Tuesday, January 20, 2009

The Speech

Big on humility. Big on resolve. Big on rebuilding America's image home and abroad. Lots of big things. I hope we can deliver.

A few excerpts, what I like:

We remain a young nation, but in the words of Scripture, the time has come to set aside childish things. The time has come to reaffirm our enduring spirit; to choose our better history; to carry forward that precious gift, that noble idea, passed on from generation to generation: the God-given promise that all are equal, all are free, and all deserve a chance to pursue their full measure of happiness.

In reaffirming the greatness of our nation, we understand that greatness is never a given. It must be earned. Our journey has never been one of short-cuts or settling for less. It has not been the path for the faint-hearted - for those who prefer leisure over work, or seek only the pleasures of riches and fame. Rather, it has been the risk-takers, the doers, the makers of things - some celebrated but more often men and women obscure in their labor, who have carried us up the long, rugged path towards prosperity and freedom.

It's a little Sinclair Lewis/Gottliebesque, challenging Americans to believe that hard work is the means to the good end, not leaving the hard work to others.

Then this:

For everywhere we look, there is work to be done. The state of the economy calls for action, bold and swift, and we will act - not only to create new jobs, but to lay a new foundation for growth. We will build the roads and bridges, the electric grids and digital lines that feed our commerce and bind us together. We will restore science to its rightful place, and wield technology's wonders to raise health care's quality and lower its cost. We will harness the sun and the winds and the soil to fuel our cars and run our factories. And we will transform our schools and colleges and universities to meet the demands of a new age. All this we can do. And all this we will do.

Very FDR-esque, bringing up echoes of the Works Progress Administration. What's wrong with a little infrastructure? Well, Alaska's infamous "Bridge to Nowhere" answers that question. Let's hope this is sensible infrastructure we're talking about, not infrastructure for infrastructure's sake. And education. Wow. This is what we need. But what are we going to do to get people to take advantage of educational opportunities in a society where we seem to be growing more towards Neal Stephenson's gloomy ideal that we're all content providers, not builders? But enough nattering about that. Education. Infrastructure. A new incarnation of the WPA. Which all ties in with this:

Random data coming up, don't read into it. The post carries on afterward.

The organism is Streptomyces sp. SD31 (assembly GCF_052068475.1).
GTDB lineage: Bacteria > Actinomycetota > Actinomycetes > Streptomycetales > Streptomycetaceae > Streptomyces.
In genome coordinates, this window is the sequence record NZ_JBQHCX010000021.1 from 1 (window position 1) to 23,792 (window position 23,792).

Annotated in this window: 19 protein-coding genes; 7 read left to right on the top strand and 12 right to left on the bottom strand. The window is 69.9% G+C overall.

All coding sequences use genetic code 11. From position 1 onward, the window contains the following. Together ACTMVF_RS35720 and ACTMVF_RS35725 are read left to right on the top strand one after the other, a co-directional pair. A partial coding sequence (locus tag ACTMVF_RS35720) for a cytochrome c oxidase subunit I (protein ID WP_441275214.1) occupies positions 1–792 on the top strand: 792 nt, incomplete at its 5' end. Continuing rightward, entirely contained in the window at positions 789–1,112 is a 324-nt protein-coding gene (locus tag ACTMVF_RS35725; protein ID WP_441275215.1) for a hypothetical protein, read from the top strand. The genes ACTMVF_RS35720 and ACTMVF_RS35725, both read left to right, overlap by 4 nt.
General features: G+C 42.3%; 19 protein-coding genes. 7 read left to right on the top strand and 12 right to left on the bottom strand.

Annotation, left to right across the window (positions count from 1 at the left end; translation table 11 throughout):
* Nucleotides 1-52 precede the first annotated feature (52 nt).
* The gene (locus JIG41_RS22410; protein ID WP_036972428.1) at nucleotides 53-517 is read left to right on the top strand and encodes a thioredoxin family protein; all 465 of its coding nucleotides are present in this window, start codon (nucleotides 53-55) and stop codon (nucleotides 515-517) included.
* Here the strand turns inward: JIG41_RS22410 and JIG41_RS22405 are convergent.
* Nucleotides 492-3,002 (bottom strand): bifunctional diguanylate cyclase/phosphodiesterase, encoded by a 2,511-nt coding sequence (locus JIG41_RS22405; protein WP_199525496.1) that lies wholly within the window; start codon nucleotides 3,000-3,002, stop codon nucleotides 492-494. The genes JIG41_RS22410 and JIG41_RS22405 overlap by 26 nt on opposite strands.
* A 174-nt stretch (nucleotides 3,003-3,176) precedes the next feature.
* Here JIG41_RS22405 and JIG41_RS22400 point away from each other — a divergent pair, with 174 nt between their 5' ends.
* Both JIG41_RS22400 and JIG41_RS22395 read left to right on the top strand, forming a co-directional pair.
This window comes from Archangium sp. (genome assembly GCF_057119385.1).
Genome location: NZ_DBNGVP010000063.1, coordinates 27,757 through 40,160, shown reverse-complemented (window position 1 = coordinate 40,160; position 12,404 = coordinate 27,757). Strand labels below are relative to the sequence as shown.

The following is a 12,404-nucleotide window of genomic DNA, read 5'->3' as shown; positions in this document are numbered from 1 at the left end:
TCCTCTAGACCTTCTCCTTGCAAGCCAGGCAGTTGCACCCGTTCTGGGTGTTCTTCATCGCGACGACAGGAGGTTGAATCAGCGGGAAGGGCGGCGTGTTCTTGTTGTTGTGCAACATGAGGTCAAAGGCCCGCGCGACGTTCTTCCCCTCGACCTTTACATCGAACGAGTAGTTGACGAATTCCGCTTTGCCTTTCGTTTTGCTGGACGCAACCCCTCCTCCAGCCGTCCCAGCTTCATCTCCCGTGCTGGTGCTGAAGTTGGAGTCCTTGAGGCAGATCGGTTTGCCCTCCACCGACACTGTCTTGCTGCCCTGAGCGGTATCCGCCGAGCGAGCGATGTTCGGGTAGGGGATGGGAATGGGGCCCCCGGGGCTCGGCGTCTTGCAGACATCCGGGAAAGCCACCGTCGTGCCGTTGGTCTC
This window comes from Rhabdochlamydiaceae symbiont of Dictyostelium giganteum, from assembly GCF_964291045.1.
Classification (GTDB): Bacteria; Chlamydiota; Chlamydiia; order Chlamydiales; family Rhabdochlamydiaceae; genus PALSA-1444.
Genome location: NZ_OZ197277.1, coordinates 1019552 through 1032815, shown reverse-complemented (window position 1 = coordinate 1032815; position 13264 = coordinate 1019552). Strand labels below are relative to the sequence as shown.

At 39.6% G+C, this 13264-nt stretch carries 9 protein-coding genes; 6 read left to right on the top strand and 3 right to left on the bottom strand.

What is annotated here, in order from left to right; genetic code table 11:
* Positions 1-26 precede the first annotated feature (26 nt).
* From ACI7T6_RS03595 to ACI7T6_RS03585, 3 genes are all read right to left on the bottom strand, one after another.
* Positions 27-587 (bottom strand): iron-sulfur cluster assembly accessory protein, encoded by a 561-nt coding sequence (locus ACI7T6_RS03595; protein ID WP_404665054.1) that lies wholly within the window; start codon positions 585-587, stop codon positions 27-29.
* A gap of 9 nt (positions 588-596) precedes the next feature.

Now, there are some who question the scale of our ambitions - who suggest that our system cannot tolerate too many big plans. Their memories are short. For they have forgotten what this country has already done; what free men and women can achieve when imagination is joined to common purpose, and necessity to courage.

This nation has done a lot, taken on ambitious projects that at the time seemes too large to accomplish -- Settling of the West, building interstates, the Manhattan Project, the Apollo moon landings. We can do big things. Phooey to those who say we can't, nor no longer can.

And this:

As for our common defense, we reject as false the choice between our safety and our ideals. Our Founding Fathers, faced with perils we can scarcely imagine, drafted a charter to assure the rule of law and the rights of man, a charter expanded by the blood of generations. Those ideals still light the world, and we will not give them up for expedience's sake. And so to all other peoples and governments who are watching today, from the grandest capitals to the small village where my father was born: know that America is a friend of each nation and every man, woman, and child who seeks a future of peace and dignity, and that we are ready to lead once more.

Thank you, thank you. I'm always bothered when, for one good, another good has to be tossed aside.

And finally this, to cynics on the left as well as to cynics on the right:

What the cynics fail to understand is that the ground has shifted beneath them - that the stale political arguments that have consumed us for so long no longer apply. The question we ask today is not whether our government is too big or too small, but whether it works - whether it helps families find jobs at a decent wage, care they can afford, a retirement that is dignified. Where the answer is yes, we intend to move forward. Where the answer is no, programs will end. And those of us who manage the public's dollars will be held to account - to spend wisely, reform bad habits, and do our business in the light of day - because only then can we restore the vital trust between a people and their government.

Whether it works. What a novel concept.

I hope all this can come about. I hope I can find a way to help. First I'll help by stopping this entry and getting back to work, writing and editing procedures like I've never written nor edited before.

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